Blouses were rarely part of the fashionable woman's wardrobe until the 1890s. Before that time, they were occasionally popular for informal wear in styles that echoed peasant or traditional clothing, such as the Garibaldi shirt of the 1860s.
During the later Victorian period, blouses became common for informal, practical wear. A simple blouse with a plain skirt was the standard dress for the newly expanded female (non-domestic) workforce of the 1890s, especially for those employed in office work. In the 1900s and 1910s, elaborate blouses, such as the "lingerie blouse" (so-called because they were heavily decorated with lace and embroidery in a style formerly restricted to underwear) and the "Gibson Girl blouse" with tucks and pleating, became immensely popular for daywear and even some informal evening wear. Since then, blouses have remained a wardrobe staple.
Blouses are often made of cotton or silk cloth and may or may not include a collar and sleeves. They are generally more tailored than simple knit tops, and may contain feminine details such as ruffles, a tie or a soft bow at the neck, or embroidered decorations.
A choli (lehnga in Urdu or ravika in Telugu) is a midriff-baring blouse worn in India, Pakistan, Sri Lanka, Bangladesh, and other countries where the sari is worn. The choli is cut to fit tightly to the body and has short sleeves and a low neck. The choli is usually cropped, allowing exposure of the navel; the cropped design is particularly well-suited for wear in the sultry South Asian summers. Cut-out backs and front-opening buttons are some of the features of contemporary designs.
Saris are often woven with an extra length of material meant to be cut off and fashioned into a matching choli. The choli may be sewn so that the elaborately woven borders of the sari material form the bottom edges of the choli sleeves. However, cholis need not match the sari. There is a growing trend towards stretchy, comfortable cholis made from knit materials.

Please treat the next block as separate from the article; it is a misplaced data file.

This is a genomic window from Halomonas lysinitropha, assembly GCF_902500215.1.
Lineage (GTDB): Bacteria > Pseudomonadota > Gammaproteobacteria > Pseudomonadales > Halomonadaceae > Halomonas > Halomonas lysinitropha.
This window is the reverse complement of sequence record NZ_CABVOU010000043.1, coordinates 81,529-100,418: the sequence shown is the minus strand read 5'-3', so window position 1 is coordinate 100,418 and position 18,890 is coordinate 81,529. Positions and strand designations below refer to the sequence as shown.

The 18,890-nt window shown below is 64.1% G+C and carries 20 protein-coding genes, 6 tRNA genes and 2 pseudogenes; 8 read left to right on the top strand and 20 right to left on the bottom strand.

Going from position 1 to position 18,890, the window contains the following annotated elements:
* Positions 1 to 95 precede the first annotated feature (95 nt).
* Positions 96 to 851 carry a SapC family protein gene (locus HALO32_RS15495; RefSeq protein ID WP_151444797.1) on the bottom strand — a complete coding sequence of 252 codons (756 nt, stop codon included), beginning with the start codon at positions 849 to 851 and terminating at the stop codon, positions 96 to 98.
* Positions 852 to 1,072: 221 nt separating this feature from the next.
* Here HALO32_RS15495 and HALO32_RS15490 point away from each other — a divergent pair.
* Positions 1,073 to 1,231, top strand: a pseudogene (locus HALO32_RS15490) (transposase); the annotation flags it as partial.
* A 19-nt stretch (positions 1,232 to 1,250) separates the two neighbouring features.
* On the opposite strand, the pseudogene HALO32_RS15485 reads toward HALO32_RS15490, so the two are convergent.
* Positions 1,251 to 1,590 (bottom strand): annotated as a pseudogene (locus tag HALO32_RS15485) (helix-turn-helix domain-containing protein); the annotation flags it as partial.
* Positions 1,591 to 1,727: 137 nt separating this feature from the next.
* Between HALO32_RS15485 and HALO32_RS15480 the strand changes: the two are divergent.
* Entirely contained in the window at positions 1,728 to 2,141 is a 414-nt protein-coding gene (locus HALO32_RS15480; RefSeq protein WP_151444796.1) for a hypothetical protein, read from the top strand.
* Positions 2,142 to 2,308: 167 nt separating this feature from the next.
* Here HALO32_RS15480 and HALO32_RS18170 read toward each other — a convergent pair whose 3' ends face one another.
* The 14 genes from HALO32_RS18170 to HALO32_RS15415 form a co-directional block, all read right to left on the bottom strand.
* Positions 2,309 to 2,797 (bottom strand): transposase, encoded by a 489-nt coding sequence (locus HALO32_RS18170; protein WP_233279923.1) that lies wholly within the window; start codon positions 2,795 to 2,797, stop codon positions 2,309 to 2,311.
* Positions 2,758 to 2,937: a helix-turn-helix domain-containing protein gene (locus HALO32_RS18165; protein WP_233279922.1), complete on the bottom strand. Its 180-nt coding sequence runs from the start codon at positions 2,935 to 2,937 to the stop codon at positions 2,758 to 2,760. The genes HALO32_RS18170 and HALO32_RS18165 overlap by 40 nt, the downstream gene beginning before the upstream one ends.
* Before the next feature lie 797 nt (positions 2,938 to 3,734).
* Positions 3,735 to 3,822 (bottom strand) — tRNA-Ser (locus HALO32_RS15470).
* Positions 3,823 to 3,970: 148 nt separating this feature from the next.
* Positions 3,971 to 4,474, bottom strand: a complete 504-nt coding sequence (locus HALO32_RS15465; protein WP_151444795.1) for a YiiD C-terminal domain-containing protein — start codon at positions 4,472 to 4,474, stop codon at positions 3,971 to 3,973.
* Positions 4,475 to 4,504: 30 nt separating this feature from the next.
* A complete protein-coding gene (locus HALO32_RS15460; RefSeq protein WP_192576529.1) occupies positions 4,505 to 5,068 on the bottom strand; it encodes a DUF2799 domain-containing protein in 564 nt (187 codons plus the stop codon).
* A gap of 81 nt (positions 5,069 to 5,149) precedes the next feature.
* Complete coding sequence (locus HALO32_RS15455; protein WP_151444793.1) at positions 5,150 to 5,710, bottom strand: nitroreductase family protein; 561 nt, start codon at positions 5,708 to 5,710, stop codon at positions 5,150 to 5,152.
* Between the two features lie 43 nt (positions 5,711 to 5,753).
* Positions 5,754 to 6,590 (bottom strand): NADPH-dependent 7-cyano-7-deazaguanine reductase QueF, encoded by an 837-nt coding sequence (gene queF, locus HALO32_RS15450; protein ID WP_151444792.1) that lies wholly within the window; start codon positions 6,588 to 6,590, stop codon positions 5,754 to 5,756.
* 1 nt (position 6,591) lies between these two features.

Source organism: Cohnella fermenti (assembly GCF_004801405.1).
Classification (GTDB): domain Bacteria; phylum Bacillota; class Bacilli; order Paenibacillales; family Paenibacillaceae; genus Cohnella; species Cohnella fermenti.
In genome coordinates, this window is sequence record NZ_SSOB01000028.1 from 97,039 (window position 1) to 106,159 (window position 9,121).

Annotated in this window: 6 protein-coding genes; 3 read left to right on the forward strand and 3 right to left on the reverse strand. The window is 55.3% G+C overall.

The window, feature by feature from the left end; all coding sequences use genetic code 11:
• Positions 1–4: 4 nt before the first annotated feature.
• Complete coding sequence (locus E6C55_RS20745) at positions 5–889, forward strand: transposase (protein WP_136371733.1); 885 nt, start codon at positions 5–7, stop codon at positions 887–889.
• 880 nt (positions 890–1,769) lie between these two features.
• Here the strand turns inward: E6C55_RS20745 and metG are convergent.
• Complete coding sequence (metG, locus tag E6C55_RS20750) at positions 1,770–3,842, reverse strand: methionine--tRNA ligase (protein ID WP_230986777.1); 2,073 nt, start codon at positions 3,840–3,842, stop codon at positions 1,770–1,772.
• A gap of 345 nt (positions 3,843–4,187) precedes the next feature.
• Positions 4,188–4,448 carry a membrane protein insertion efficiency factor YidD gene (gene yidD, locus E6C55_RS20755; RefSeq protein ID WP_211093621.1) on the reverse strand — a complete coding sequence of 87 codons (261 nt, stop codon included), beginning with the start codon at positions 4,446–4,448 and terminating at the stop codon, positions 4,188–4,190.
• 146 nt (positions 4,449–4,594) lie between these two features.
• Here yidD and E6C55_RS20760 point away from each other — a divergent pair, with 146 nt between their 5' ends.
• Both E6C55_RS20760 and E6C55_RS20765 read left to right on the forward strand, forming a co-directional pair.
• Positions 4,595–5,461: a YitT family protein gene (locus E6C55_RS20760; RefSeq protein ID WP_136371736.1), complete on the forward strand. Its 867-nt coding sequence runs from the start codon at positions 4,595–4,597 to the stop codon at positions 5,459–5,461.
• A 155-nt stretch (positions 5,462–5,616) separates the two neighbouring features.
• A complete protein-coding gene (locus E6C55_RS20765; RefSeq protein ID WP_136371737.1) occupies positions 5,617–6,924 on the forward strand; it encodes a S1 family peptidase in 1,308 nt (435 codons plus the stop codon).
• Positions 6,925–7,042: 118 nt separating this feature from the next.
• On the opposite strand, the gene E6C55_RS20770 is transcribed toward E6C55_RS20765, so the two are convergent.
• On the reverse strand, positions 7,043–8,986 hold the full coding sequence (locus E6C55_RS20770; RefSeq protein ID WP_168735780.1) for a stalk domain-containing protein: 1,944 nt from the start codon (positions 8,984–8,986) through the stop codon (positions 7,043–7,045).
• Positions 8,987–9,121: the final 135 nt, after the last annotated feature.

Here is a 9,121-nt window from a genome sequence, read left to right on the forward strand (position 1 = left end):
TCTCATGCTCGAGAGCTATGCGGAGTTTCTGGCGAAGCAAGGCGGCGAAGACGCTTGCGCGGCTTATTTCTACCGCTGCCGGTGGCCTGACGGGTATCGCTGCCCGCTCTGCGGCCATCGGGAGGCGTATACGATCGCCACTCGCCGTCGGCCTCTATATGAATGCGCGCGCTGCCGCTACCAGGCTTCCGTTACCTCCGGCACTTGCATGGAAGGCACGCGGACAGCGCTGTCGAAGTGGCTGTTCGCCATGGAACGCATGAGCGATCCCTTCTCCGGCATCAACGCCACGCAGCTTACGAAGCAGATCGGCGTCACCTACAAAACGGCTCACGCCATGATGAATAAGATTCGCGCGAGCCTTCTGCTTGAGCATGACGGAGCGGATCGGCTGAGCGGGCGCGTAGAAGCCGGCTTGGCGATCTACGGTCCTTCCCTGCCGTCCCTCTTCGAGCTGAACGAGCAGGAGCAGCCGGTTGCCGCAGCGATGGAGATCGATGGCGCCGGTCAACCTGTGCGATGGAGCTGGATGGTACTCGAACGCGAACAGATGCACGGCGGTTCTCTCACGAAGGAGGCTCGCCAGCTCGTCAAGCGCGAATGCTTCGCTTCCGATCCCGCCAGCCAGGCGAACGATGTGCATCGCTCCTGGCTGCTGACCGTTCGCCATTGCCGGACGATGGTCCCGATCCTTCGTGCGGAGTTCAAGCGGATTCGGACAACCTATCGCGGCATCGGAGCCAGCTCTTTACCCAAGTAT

The traditional choli was worn without a brassiere (invented as recently as the late 19th century), as is evident from the images in the Choli Art Gallery, below. However, many modern South Asian women wear a soft bra under the choli, for a firmer appearance of the bust. Expensive designer cholis are sewn with padding and reinforcements so that a bra is not needed and backless or off-the-shoulder cholis can be worn with ease.
Women of the Gujarat and Rajasthan countryside may also wear the choli with a gypsy skirt, or lehnga. Their cholis are often loosely fitted and heavily ornamented with embroidery and mirror work, or shisha embroidery.
When wearing a semi-transparent kameez, women usually wear a sleeveless choli as an undergarment similar to a camisole or a bustier.
Office dress codes usually prohibit cropped, sleeveless cholis; similarly, women in the armed forces, when wearing a sari uniform, don a half-sleeve shirt tucked in at the waist.
Some Western women have started wearing the choli as part of their belly dance costume. They typically wear backless cholis (held together with strings) so that the audience can see a dancer's bare back as she sways.
Backless cholis have become a fashion in India after the movie Hum Aapke Hain Koun...!, in which Madhuri Dixit wears one.
A lehenga is a skirt worn with a choli, also called a gypsy skirt or gopi skirt. While women of the Gujarat and Rajasthan provinces of India usually represent the outfit for foreigners, the lehenga is native to several other parts of India too. Depending on which part of India one is referring to, the lehenga is worn in different styles, made of different fabrics and includes unique patterns. The lehenga of Rajasthan and Gujarat is known for its bandhni work which is a technique in tie-dye mastered by Hindu women of the region. In the Southern states of India, the lehenga skirt is not as voluminous and is worn without a chunni/chunri but with a kurti that covers the midriff. The lehenga worn in the Northern states of Uttar Pradesh and Uttarkhand has a voluminous skirt and kurti/choli that covers midriff with a long chunni.
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